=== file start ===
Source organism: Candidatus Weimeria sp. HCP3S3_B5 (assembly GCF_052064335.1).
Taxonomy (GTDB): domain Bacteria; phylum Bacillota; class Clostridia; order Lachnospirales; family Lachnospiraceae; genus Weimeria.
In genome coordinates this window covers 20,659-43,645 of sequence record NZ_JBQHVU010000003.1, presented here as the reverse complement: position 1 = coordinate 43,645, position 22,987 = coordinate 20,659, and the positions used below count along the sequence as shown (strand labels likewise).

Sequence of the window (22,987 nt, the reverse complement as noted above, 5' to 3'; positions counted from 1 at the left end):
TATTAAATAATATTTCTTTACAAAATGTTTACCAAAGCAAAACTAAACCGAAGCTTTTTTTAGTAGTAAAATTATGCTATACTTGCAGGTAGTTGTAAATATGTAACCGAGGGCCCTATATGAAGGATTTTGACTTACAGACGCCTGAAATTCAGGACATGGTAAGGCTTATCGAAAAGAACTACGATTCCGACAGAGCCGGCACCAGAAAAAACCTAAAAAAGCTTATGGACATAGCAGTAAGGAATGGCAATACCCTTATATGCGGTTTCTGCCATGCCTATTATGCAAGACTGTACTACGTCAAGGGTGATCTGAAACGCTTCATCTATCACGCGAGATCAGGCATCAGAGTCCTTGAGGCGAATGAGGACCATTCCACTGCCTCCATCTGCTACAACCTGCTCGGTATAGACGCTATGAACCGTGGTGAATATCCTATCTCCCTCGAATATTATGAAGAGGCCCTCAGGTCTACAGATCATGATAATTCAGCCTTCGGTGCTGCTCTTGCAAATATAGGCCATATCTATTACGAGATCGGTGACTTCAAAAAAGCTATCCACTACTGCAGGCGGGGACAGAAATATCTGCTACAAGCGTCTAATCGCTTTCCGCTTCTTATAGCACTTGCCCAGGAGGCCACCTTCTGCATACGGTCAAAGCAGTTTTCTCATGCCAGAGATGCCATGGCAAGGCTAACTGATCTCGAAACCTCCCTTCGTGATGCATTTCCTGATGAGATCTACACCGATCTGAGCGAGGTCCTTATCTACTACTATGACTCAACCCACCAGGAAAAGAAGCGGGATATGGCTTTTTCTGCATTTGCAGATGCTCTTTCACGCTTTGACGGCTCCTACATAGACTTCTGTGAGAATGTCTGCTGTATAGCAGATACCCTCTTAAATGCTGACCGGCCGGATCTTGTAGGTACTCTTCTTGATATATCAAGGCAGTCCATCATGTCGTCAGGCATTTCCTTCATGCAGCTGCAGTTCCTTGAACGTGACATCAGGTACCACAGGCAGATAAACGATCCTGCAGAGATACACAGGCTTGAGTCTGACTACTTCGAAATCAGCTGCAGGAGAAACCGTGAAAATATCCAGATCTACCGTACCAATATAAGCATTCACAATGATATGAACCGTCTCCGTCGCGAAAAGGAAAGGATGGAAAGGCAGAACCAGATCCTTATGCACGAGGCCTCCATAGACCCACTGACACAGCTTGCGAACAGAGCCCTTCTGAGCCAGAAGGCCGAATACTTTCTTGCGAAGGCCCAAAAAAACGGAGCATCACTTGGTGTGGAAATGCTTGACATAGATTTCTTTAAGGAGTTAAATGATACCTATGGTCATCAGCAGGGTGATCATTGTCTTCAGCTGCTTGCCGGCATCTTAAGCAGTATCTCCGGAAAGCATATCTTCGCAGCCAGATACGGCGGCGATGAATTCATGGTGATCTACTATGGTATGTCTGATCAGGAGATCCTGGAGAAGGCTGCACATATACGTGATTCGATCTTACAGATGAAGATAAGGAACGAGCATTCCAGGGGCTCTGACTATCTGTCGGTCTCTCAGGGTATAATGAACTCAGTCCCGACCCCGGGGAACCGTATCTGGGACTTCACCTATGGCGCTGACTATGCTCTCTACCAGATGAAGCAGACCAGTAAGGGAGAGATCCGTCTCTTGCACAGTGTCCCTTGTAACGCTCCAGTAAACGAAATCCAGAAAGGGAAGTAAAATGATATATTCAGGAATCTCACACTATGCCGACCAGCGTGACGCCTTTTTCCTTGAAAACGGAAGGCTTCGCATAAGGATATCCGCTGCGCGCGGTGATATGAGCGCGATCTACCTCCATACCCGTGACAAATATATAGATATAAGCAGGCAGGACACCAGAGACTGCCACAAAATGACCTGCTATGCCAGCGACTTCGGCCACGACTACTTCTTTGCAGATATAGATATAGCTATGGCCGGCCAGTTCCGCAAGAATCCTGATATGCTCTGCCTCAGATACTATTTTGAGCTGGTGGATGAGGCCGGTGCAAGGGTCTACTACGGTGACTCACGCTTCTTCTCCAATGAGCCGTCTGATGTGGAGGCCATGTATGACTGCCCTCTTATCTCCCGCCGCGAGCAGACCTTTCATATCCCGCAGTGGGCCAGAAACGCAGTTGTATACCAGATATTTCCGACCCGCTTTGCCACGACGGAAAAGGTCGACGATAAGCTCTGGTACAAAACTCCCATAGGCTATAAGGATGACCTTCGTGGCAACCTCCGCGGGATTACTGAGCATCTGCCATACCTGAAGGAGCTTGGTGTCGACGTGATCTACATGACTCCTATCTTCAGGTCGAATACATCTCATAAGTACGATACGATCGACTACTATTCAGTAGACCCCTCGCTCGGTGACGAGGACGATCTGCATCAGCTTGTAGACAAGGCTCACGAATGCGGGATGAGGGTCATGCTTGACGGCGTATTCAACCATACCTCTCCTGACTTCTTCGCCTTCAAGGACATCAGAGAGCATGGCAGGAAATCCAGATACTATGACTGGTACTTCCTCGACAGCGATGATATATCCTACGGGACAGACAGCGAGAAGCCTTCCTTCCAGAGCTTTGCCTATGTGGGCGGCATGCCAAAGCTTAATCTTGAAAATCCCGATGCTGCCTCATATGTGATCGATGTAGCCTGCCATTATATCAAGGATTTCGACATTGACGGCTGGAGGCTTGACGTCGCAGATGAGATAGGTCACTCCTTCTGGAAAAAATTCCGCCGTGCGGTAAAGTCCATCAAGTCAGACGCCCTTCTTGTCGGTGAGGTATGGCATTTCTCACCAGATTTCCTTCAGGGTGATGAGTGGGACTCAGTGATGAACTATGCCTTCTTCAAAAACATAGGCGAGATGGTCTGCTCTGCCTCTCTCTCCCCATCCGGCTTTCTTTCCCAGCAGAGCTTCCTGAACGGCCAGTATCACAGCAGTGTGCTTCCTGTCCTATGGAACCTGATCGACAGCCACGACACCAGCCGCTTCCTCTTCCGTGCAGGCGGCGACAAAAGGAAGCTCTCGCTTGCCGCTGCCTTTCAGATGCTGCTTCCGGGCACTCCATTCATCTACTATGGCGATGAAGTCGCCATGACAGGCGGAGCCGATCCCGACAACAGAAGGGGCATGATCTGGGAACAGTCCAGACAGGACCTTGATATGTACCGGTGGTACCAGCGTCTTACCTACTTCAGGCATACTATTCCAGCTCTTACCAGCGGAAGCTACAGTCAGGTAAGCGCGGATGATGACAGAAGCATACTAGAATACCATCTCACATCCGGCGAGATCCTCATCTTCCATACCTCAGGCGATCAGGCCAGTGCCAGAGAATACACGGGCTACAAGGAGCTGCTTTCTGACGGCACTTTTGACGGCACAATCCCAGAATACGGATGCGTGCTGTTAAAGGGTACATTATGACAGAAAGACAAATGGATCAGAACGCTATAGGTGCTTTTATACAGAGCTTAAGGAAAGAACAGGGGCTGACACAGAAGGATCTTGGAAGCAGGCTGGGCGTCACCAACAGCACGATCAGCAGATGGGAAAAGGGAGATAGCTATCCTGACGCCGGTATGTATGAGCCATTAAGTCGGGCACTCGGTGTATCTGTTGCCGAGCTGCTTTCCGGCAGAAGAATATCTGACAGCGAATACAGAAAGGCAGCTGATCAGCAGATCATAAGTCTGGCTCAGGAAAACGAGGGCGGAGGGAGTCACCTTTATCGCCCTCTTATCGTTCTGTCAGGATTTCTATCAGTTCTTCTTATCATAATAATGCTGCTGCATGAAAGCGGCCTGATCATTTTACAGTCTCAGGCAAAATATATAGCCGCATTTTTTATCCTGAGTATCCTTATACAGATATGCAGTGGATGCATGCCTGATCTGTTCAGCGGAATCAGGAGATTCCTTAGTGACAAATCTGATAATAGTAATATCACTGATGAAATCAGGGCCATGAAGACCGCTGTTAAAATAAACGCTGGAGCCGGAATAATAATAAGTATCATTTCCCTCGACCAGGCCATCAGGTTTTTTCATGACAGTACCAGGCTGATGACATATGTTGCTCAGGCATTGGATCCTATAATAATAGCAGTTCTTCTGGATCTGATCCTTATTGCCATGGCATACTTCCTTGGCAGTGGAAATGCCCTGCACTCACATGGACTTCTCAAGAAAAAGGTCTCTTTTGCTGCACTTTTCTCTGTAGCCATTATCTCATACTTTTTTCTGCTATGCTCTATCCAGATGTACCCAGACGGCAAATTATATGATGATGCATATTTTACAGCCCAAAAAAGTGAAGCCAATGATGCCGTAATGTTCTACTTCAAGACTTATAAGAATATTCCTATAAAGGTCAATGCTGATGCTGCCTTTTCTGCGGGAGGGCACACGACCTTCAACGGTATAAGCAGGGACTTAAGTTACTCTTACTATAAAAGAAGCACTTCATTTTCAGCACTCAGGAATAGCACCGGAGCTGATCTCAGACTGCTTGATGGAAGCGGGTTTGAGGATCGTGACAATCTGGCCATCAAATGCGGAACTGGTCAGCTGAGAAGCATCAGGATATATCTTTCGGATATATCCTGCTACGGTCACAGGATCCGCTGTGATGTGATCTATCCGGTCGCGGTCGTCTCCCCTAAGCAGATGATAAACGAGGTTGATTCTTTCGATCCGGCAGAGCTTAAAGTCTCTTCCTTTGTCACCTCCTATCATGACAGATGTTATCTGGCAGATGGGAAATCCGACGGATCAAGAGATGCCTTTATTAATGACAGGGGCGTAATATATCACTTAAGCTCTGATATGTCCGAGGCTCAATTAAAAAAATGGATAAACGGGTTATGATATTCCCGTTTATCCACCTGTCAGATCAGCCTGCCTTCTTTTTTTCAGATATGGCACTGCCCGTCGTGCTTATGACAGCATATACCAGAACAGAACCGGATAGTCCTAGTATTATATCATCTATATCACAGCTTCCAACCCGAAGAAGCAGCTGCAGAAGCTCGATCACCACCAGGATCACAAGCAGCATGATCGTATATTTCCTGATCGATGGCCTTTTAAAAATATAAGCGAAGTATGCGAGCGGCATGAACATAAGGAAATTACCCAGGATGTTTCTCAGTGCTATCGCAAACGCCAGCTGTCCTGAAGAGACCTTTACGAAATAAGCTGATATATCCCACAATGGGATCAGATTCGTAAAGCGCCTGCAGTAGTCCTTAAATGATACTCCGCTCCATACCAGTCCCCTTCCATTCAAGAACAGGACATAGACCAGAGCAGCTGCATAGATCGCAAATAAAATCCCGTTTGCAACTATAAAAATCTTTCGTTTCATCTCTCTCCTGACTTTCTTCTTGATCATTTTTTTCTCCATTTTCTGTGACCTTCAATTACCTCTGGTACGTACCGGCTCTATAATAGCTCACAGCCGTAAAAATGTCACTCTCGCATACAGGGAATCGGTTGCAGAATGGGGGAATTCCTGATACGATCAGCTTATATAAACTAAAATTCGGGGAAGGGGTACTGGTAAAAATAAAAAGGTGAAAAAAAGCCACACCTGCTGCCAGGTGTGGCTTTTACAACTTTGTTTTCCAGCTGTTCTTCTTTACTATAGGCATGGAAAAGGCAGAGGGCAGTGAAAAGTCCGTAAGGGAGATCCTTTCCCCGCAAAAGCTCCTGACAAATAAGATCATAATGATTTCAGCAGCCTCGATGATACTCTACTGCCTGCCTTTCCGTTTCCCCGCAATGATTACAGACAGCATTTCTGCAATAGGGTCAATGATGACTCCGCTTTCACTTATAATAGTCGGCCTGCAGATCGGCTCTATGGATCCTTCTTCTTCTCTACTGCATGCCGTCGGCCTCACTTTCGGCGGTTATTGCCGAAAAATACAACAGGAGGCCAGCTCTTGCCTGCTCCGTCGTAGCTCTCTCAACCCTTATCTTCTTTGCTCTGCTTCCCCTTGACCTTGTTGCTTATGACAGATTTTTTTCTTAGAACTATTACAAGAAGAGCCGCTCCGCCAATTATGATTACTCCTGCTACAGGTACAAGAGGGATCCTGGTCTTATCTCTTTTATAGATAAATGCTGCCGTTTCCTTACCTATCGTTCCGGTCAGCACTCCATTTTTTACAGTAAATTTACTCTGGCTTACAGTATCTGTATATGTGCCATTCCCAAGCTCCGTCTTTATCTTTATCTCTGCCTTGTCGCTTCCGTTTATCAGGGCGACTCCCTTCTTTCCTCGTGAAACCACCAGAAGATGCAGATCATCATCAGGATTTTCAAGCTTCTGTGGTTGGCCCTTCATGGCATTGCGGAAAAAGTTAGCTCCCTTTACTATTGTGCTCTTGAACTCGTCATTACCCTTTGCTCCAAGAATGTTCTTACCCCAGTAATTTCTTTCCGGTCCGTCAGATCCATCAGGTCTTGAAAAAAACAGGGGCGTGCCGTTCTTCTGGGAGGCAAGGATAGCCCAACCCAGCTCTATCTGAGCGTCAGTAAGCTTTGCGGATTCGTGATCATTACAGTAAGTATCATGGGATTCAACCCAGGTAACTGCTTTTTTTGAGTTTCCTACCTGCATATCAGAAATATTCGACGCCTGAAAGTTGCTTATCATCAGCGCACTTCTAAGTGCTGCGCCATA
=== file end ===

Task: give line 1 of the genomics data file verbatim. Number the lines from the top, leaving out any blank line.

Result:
Source organism: Candidatus Weimeria sp. HCP3S3_B5 (assembly GCF_052064335.1).